Don't Salt the Eggplant!
“Salt the eggplants is the biggest error ever! “ – Benny the Chef!
Quick, what’s the first thing you do after you slice an eggplant when making a casserole such as Parmigiana? Did you answer “salt it to extract the water”? I bet that the majority of us would answer in exactly that way. But, is that really the right answer? Degorging (ie salting, resting, and rinsing with the goal of removing the bitter taste) is one of those culinary techniques that brings out the rattling cutlery and causes opinionated chefs everywhere to raise their voices and cleavers in argument. I’ve always salted the eggplant and never tried it any other way. Why? Habit - and because most eggplant casserole recipes tell you to do just that.
One of my favorite chefs from Rome insists that degorging actually causes the bitter taste in the naturally sweet vegetable. He says it is more important to make sure you buy fresh young tight-skinned eggplants and cook them quickly to a golden brown immediately after slicing. Immediate cooking prevents oxidation which occurs upon long exposure to air. While oxidation is beneficial to some vegetables like onions, it does no good at all to an eggplant.
On the other side of the debate and armed with equally impressive and well sharpened implements, I found a Sicilian chef who insists that degorging is critical as it removes the bitter taste; and that the most important step is thorough rinsing and squishing out of all the salt followed by a good pressing with paper towels to extract every bit of the salty water. She says un-rinsed salt is the problem if the eggplant is still bitter. This made me wonder though - what happens to all the nutrition after all that suctioning out of natural juices and rinsing? I stared at the three eggplants that I had purchased in order to make a nice Parmigiana and resolved that they would not suffer unnecessary extraction of their nutrition.
While many of us at Calorie count love to roast, broil, or grill our eggplant, the traditional method of prepping involves frying in oil. How much oil is necessary to quickly fry an eggplant so that it is not bitter and does not absorb too much oil is also hotly debated. Quantities listed in recipes range from “just a smear” to several cups. Obviously, as a calorie counter, I rather liked the idea of the “smear” of oil, but what if the deep bath in hot oil cooks the things faster and prevents the eggplant from absorbing as much fat? The clashing of eggplant theories was starting to complicate my meal preparations, and I began to reconsider making the Parmigiana.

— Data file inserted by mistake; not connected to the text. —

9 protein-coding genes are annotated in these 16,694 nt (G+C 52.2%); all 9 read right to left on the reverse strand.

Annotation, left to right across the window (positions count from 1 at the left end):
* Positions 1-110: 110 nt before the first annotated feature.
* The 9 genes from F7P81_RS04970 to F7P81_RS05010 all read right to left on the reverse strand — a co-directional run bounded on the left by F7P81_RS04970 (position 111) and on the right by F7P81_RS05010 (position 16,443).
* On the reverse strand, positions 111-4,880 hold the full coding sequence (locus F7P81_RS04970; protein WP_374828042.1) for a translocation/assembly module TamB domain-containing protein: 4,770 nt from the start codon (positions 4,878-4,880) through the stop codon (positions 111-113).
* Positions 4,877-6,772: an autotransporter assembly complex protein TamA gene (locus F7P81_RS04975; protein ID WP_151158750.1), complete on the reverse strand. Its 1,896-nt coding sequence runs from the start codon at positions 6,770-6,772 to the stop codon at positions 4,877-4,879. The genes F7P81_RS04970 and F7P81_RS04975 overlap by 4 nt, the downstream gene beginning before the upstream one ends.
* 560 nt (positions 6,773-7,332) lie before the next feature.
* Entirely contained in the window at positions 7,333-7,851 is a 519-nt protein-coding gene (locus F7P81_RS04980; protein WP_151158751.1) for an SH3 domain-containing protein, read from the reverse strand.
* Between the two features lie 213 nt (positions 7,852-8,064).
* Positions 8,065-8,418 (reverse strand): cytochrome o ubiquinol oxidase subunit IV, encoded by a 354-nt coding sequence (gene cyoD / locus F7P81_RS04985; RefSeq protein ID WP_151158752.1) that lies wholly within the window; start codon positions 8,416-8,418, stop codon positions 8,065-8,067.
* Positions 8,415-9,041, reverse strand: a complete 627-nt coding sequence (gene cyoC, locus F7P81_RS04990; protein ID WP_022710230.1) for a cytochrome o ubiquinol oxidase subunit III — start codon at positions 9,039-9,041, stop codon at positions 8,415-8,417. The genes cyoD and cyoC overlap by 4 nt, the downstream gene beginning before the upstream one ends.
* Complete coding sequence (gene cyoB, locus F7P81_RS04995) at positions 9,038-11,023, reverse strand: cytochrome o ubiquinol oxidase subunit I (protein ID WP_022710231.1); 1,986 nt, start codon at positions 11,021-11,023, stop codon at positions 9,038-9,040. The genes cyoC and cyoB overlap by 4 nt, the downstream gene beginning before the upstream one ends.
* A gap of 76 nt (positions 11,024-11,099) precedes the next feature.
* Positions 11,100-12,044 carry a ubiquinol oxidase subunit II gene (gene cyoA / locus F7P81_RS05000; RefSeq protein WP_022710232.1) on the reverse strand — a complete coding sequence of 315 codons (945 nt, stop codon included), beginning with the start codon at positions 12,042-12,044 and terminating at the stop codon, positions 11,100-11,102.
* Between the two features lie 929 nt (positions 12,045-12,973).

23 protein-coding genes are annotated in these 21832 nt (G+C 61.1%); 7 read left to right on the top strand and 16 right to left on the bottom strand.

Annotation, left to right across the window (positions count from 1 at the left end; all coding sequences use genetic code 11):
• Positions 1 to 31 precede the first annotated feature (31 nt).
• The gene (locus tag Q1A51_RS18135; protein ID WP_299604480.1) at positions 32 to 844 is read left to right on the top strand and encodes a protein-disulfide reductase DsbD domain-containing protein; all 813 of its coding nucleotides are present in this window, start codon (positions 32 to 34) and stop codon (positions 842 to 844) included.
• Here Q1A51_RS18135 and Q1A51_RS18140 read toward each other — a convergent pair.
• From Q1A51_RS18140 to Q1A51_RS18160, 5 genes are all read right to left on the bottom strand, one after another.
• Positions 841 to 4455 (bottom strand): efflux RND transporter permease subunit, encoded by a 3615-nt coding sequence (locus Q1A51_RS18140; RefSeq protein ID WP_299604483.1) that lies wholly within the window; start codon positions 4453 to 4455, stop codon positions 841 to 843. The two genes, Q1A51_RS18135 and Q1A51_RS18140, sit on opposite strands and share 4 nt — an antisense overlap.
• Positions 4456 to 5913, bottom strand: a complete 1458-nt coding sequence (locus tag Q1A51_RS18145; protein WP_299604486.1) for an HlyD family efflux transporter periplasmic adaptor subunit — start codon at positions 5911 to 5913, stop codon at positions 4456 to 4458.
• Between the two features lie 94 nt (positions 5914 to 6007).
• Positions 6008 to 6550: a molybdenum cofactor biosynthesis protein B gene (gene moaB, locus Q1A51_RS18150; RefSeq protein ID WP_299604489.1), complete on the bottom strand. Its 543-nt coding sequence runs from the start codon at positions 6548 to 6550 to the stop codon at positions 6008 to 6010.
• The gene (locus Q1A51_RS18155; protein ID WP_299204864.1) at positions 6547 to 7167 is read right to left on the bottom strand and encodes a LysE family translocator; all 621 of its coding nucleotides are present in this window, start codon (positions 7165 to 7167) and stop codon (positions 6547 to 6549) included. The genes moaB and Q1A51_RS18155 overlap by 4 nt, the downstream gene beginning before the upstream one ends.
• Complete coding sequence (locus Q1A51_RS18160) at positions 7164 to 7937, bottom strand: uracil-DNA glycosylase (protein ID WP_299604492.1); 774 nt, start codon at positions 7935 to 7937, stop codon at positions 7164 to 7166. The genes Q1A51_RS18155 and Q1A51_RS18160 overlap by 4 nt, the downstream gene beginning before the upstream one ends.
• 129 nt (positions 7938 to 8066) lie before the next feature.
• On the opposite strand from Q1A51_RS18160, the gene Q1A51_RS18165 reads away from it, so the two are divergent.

Fortunately, before I scuttled that tasty plan, I found a point of aubergine (eggplant) agreement in regard to reducing the absorption of fat! It is very important to stand the eggplant vertically to slice – and not just lay the thing on its side and slice horizontally as most people automatically do. Horizontal slicing exposes the flesh in such a way as to cause the eggplant to just drink in oil like a car that needs repair.
So, who’s right for the fry method? Does the non-degorging work? How much oil DO you need to brown eggplant without a greasy taste? I decided to give non-degorging a try for my Parmigiana along with a risky experiment involving two different approaches to the use of oil. You can read about the experiment in the blog on how I made the Do Not Ever Salt the Eggplant Parmigiana at The Mindful Palate – a recipe which surprised me because it received a B- from Calorie Count on nutrition in spite of oil and a lot of cheese!
Fortunately, many eggplant recipes do not require vast quantities of oil and cheese as in the Parmigiana, and are marvelous for those of us here counting calories with an eye to lose weight. Here are a few no salt is used to sweat the eggplant recipes that I think you will enjoy.
The story and recipe for Do Not Ever Salt the Eggplant Parmigiana
Eggplant is often associated with Italian cookery, but this Louisiana style version is simply superb.
I found this vegetarian Eggplant Curry on a recipe search at Calorie Count! Give the search recipe bar a try and see what you can find to help make your calorie counting even tastier.
Pat's Grilled Baba Ganoush is a very easy and amazingly healthy appetizer dip or side for a meal.
Crazypotato98's Roasted Ratatouille is simple and incredibly low in calorie!
Eggplants are a part of the nightshade family of vegetables and are a fantastic friend to the calorie counter because they are ridiculously low in calories, with only 33 calories per cup. They are nutritious, delicious, and very filling.
Did you know eggplants come not only in a variety of interesting shapes and sizes, but also in colors like white, yellow, pink, green, and orange? I didn't and I can't wait to find a few different colors and shapes to try. Because eggplant is too often cooked in ways that bring out the bitter elements, it is also one of “those” foods that people either love or hate. If you think you don’t like eggplant, try the no salt, slice, and quick brown method and see if you become an eggplant convert after you make the sweetest Parmigiana ever!
Are you pro or anti eggplant? Did you have an unfortunate bitter eggplant experience that turned you against the pretty things? Are you a salter or a non-salter? If you fry your eggplant slices, how much oil do you use? Do you prefer them roasted, broiled, or grilled instead? Have you ever cooked with a non-purple eggplant? What is your favorite eggplant recipe? Will you try the non-degorging method if you usually degorge and let me know what you think?
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